To help meet demands of metal detectors in the entrances of schools, airports, houses of worship and correctional facilities, the National Institute of Standards and Technology has researched and developed four new metal detection testing standards.
As we have done in previous years, the Security magazine team compiled our favorite articles from this year. As we head into 2020, we hope you take a moment to review some of 2019’s top articles about lessons learned, thought leadership, security challenges and good practices.
For the last two decades, the Security Letter has been a benchmark document that puts the security guard industry into perspective. Each year Robert McCrie compiles data from the top security guard firms and produces what is called “the list” detailing the top 20-25 firms in the country. This year, Robert McCrie, Keith Oringer of Security ProAdvisors and Jeff DiDomenico of Trackforce Valiant made the list come to life – a great way for all of us in the business to see what’s new and different from last year to this year.
Physical security is continually evolving. New technologies emerge every year, and devices that have been around for decades — from smoke detectors to IP cameras — become more advanced in order to meet the demands of the new security landscape. But as we take part in this progression and strive to leverage the latest and greatest devices, it’s important to never forget one of the core technologies of the security industry: video.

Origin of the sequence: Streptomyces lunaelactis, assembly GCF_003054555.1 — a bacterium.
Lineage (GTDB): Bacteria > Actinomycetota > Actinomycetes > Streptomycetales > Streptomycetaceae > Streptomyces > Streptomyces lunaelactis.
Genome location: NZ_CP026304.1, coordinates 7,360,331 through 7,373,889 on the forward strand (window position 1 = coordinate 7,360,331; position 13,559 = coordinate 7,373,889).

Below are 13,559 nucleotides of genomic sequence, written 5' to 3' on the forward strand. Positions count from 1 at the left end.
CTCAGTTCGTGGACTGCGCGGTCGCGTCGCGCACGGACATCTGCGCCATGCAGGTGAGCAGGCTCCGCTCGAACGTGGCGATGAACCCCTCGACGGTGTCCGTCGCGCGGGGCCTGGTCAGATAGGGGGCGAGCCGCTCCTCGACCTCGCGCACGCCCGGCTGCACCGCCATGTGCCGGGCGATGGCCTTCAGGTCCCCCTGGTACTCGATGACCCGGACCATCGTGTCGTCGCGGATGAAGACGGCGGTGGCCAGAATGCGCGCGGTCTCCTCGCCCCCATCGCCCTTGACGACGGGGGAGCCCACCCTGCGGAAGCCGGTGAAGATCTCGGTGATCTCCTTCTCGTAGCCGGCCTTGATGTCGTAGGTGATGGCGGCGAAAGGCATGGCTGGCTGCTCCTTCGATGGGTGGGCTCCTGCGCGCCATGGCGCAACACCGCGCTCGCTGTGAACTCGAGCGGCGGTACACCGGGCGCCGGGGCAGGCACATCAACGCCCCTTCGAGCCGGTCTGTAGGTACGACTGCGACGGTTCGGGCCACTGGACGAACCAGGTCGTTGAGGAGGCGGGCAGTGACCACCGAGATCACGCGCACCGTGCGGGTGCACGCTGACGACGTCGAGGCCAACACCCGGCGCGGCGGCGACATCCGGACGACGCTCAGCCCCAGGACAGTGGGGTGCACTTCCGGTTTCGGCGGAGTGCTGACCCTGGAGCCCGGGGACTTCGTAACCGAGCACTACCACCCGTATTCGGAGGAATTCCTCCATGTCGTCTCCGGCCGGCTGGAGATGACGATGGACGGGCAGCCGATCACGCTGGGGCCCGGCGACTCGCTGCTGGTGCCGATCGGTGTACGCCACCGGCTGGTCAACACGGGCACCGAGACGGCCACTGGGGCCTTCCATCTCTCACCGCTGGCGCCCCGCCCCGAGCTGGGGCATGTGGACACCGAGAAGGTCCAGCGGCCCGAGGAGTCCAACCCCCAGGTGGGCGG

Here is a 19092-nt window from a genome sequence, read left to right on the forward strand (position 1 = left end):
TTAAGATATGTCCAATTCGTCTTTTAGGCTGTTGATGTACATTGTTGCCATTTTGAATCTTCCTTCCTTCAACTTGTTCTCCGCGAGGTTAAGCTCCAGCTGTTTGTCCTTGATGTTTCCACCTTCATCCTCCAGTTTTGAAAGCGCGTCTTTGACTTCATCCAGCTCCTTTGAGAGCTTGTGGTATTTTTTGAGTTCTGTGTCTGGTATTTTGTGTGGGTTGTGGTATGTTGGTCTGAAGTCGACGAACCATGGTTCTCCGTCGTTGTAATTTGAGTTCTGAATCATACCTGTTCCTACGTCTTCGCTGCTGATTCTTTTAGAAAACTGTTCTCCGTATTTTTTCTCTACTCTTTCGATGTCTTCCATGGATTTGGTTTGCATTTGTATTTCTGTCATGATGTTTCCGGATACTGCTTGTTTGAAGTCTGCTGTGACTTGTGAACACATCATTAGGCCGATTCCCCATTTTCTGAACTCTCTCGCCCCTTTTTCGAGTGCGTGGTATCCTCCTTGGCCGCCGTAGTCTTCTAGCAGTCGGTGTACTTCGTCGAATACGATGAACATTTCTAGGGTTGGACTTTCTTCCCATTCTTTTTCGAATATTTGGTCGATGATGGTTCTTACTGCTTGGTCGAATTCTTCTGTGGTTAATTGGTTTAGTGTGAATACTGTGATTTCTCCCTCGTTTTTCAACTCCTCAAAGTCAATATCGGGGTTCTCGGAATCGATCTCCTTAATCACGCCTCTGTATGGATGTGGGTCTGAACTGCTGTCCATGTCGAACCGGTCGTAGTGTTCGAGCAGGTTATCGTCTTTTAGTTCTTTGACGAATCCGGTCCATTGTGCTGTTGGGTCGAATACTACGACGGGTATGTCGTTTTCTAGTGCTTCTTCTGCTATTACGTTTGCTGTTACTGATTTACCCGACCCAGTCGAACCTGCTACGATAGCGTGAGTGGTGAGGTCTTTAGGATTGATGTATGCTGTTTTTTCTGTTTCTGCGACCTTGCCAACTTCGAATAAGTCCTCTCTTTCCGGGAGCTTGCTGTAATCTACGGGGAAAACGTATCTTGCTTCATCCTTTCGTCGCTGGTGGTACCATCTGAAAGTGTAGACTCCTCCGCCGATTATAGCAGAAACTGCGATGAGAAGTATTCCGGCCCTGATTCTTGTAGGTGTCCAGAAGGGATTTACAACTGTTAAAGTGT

The International Society of Automation (ISA), a globally recognized authority for industrial automation training since 1945, and the University of Akron, an influential public research university in the region, have entered into a workforce training agreement to offer the ISA IEC62443 Cybersecurity Training and Certificate program in Akron.
On October 10, 2019, the California Attorney General's office published its long-awaited proposed California Consumer Privacy Act (CCPA) regulations. What are they, and what should enterprises do to achieve compliance and avoid costly fines?
On October 10, 2019, the California Attorney General’s (AG) office published its long-awaited proposed California Consumer Privacy Act (CCPA) regulations. The AG’s office also announced that it will hold public hearings on the regulations on December 2-5.